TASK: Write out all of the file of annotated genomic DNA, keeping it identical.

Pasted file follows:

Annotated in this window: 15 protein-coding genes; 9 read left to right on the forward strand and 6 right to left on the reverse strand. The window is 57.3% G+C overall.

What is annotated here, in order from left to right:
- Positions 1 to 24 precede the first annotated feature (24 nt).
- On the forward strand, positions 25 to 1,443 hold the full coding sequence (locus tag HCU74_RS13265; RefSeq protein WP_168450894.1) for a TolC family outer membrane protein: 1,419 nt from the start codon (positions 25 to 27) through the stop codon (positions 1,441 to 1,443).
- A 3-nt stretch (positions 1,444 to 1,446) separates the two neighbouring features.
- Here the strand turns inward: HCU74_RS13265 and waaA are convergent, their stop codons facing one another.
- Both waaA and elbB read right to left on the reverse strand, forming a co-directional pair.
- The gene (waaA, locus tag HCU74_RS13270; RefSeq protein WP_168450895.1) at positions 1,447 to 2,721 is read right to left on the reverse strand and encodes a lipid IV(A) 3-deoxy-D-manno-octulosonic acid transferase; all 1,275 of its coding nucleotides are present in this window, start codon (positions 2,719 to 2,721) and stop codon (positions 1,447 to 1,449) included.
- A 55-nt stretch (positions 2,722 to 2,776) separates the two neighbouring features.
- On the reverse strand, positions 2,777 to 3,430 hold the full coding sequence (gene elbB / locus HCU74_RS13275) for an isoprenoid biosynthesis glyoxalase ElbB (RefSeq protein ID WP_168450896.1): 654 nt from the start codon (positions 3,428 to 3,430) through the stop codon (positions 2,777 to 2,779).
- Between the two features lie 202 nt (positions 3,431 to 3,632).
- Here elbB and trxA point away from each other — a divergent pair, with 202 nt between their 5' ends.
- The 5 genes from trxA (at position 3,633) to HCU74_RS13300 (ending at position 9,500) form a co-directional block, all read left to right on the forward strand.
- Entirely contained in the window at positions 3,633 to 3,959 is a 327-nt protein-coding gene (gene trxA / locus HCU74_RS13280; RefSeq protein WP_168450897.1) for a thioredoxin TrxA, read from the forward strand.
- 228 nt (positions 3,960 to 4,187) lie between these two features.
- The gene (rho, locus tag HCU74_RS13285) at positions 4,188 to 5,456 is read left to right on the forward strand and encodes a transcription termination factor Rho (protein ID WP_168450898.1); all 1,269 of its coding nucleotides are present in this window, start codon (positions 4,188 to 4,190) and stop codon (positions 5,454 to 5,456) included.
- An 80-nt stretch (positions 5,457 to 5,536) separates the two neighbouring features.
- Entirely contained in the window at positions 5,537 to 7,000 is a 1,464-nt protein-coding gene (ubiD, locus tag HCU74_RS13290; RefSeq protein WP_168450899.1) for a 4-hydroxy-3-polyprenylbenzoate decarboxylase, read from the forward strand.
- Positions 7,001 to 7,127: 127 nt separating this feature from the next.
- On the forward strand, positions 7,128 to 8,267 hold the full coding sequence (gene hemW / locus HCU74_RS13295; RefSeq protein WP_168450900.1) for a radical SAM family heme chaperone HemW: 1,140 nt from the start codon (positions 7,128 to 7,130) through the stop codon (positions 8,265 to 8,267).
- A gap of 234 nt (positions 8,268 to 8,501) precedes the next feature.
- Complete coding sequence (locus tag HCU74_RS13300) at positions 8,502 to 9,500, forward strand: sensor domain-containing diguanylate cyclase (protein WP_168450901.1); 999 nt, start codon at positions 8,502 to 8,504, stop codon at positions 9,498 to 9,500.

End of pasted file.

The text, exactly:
Annotated in this window: 15 protein-coding genes; 9 read left to right on the forward strand and 6 right to left on the reverse strand. The window is 57.3% G+C overall.

What is annotated here, in order from left to right:
- Positions 1 to 24 precede the first annotated feature (24 nt).
- On the forward strand, positions 25 to 1,443 hold the full coding sequence (locus tag HCU74_RS13265; RefSeq protein WP_168450894.1) for a TolC family outer membrane protein: 1,419 nt from the start codon (positions 25 to 27) through the stop codon (positions 1,441 to 1,443).
- A 3-nt stretch (positions 1,444 to 1,446) separates the two neighbouring features.
- Here the strand turns inward: HCU74_RS13265 and waaA are convergent, their stop codons facing one another.
- Both waaA and elbB read right to left on the reverse strand, forming a co-directional pair.
- The gene (waaA, locus tag HCU74_RS13270; RefSeq protein WP_168450895.1) at positions 1,447 to 2,721 is read right to left on the reverse strand and encodes a lipid IV(A) 3-deoxy-D-manno-octulosonic acid transferase; all 1,275 of its coding nucleotides are present in this window, start codon (positions 2,719 to 2,721) and stop codon (positions 1,447 to 1,449) included.
- A 55-nt stretch (positions 2,722 to 2,776) separates the two neighbouring features.
- On the reverse strand, positions 2,777 to 3,430 hold the full coding sequence (gene elbB / locus HCU74_RS13275) for an isoprenoid biosynthesis glyoxalase ElbB (RefSeq protein ID WP_168450896.1): 654 nt from the start codon (positions 3,428 to 3,430) through the stop codon (positions 2,777 to 2,779).
- Between the two features lie 202 nt (positions 3,431 to 3,632).
- Here elbB and trxA point away from each other — a divergent pair, with 202 nt between their 5' ends.
- The 5 genes from trxA (at position 3,633) to HCU74_RS13300 (ending at position 9,500) form a co-directional block, all read left to right on the forward strand.
- Entirely contained in the window at positions 3,633 to 3,959 is a 327-nt protein-coding gene (gene trxA / locus HCU74_RS13280; RefSeq protein WP_168450897.1) for a thioredoxin TrxA, read from the forward strand.
- 228 nt (positions 3,960 to 4,187) lie between these two features.
- The gene (rho, locus tag HCU74_RS13285) at positions 4,188 to 5,456 is read left to right on the forward strand and encodes a transcription termination factor Rho (protein ID WP_168450898.1); all 1,269 of its coding nucleotides are present in this window, start codon (positions 4,188 to 4,190) and stop codon (positions 5,454 to 5,456) included.
- An 80-nt stretch (positions 5,457 to 5,536) separates the two neighbouring features.
- Entirely contained in the window at positions 5,537 to 7,000 is a 1,464-nt protein-coding gene (ubiD, locus tag HCU74_RS13290; RefSeq protein WP_168450899.1) for a 4-hydroxy-3-polyprenylbenzoate decarboxylase, read from the forward strand.
- Positions 7,001 to 7,127: 127 nt separating this feature from the next.
- On the forward strand, positions 7,128 to 8,267 hold the full coding sequence (gene hemW / locus HCU74_RS13295; RefSeq protein WP_168450900.1) for a radical SAM family heme chaperone HemW: 1,140 nt from the start codon (positions 7,128 to 7,130) through the stop codon (positions 8,265 to 8,267).
- A gap of 234 nt (positions 8,268 to 8,501) precedes the next feature.
- Complete coding sequence (locus tag HCU74_RS13300) at positions 8,502 to 9,500, forward strand: sensor domain-containing diguanylate cyclase (protein WP_168450901.1); 999 nt, start codon at positions 8,502 to 8,504, stop codon at positions 9,498 to 9,500.